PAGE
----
A CAT with its head stuck in a crisp packet on a Haverfordwest roof has been named among RSPCA Cymru's most memorable rescues of the past decade.

As the new decade began, the charity flicked back through the archives for some weird and wonderful animal escapades.

And the crisp curious cat from 2015 made it into the list, alongside the seagull that fell into a vat of curry and a snake found in a gas meter.

The miserable moggy was spotted on roofs in the Greenhill Crescent area.

RSPCA inspector Rohan Barker said: “We don't know how he came to have this packet stuck on his head, but he may well have been eating something from the bottom and then got himself into difficulty.

“It took quite some time up a ladder to coax the cat into my reach.

“But eventually I got close enough to bring him down safely and I just lifted the crisp packet off his head. It was quite firmly stuck, and would have been difficult for him to get it off himself.

“The cat was unharmed but very scared and as he looked to be in good health was immediately released. He wouldn’t let me touch him, so there’s a chance he’s a feral cat and unowned, or he might be owned by someone in the area, and so will hopefully make his way back home."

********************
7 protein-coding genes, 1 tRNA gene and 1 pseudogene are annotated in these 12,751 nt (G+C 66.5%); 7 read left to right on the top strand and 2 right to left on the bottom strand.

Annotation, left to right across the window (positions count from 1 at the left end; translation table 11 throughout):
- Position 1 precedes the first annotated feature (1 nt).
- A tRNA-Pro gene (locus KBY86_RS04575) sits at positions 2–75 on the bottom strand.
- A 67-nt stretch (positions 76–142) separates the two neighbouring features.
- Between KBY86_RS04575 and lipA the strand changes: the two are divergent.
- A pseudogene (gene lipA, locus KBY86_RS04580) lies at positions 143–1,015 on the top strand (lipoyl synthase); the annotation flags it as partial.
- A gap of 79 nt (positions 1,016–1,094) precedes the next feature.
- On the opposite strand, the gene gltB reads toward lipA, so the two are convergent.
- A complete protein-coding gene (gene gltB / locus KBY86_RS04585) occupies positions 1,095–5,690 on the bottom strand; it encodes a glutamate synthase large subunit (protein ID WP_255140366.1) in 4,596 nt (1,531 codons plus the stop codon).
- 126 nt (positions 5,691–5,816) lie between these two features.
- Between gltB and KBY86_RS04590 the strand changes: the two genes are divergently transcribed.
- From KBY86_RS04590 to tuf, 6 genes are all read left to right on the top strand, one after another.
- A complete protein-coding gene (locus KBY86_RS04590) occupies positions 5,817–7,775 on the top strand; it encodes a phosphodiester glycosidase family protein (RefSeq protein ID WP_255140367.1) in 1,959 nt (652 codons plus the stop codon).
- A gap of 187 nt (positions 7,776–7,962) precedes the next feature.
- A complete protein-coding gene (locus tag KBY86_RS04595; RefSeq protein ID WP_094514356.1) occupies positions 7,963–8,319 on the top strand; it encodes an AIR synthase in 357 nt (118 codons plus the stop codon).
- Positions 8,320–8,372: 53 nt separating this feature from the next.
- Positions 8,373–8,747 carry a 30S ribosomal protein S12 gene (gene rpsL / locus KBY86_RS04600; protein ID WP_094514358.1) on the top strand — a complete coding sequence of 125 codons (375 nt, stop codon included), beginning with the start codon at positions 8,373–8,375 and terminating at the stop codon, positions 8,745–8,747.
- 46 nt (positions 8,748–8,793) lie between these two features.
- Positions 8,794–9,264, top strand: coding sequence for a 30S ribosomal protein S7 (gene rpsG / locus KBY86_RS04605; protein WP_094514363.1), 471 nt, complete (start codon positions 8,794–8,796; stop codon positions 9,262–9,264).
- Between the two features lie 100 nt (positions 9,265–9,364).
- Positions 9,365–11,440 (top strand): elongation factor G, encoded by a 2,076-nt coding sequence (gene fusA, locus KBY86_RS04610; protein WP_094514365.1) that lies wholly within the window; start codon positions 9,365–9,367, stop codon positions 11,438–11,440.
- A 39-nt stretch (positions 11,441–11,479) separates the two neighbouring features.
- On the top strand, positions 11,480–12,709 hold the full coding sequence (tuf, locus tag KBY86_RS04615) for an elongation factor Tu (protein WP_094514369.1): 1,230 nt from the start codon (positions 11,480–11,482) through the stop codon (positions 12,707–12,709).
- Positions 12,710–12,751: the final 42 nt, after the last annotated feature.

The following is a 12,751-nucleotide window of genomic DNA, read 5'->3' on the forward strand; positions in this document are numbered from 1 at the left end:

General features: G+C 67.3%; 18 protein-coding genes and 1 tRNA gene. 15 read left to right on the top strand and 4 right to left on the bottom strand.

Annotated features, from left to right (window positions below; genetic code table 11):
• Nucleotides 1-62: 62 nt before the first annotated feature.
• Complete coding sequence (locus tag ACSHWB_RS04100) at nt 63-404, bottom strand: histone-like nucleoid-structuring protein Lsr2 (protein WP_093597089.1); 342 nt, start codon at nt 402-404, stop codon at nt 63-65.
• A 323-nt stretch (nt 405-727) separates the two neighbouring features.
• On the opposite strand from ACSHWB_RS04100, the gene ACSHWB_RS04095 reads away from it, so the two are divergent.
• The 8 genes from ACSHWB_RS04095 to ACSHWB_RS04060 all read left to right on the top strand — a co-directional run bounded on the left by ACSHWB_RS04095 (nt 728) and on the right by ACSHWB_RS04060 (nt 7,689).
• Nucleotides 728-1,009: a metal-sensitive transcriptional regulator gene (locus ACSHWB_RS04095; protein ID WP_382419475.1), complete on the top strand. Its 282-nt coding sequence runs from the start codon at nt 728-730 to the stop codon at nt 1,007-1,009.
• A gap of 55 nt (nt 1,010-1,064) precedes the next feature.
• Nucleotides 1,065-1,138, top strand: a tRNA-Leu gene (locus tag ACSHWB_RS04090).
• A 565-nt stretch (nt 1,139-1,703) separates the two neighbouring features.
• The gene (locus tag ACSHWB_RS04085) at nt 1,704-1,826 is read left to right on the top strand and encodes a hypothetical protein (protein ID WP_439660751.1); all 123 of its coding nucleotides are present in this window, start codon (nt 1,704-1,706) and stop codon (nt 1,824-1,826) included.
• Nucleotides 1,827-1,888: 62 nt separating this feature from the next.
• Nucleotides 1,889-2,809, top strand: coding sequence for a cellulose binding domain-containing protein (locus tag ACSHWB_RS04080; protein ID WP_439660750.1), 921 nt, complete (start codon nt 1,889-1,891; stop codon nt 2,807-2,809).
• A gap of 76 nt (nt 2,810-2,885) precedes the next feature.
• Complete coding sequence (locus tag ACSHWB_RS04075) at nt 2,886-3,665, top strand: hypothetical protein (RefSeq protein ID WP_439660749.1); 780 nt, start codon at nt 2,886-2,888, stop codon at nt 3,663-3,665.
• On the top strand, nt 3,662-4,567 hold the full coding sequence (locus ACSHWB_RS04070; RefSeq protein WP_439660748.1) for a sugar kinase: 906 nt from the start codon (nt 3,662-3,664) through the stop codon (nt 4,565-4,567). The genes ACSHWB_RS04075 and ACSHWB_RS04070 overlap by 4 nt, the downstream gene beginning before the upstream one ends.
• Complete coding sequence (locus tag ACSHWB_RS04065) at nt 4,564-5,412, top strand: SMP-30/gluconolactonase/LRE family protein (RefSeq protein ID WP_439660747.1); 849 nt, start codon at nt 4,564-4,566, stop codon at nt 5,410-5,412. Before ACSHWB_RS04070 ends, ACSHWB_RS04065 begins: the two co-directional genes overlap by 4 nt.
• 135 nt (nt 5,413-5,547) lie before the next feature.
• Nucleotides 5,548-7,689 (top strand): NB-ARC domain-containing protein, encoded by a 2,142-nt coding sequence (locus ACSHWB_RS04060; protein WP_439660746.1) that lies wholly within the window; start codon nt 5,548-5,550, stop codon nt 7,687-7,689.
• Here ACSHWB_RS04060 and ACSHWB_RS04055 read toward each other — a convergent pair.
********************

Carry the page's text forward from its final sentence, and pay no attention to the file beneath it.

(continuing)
And a rescue at Mathry in April also hit the headlines when 65 sheep were rescued from the sea cliffs. The sheep were on cliffs around 70-80 metres high and had spread over a wide area in groups.

Several RSPCA specialist rope rescue teams and boat teams were deployed for the operation along with a mountaineering rope rescue expert.

RSPCA Cymru’s Superintendent Martyn Hubbard said: “Our inspectorate have rescued thousands of animals across Wales over the past decade and have been there on the frontline to ensure animals of all shapes and sizes are protected and safe from harm.

“Looking back at some of these extremely challenging and demanding rescues - it really is fantastic to see all the animal welfare outcomes that have been achieved.

“For many of the rescues and operations we have worked with many different organisations and emergency services and we would like to thank everyone for their support helping animals in need.

“In addition, we'd like to thank the members of the public for being our eyes and ears and reporting animals in distress to us on 0300 1234 999.”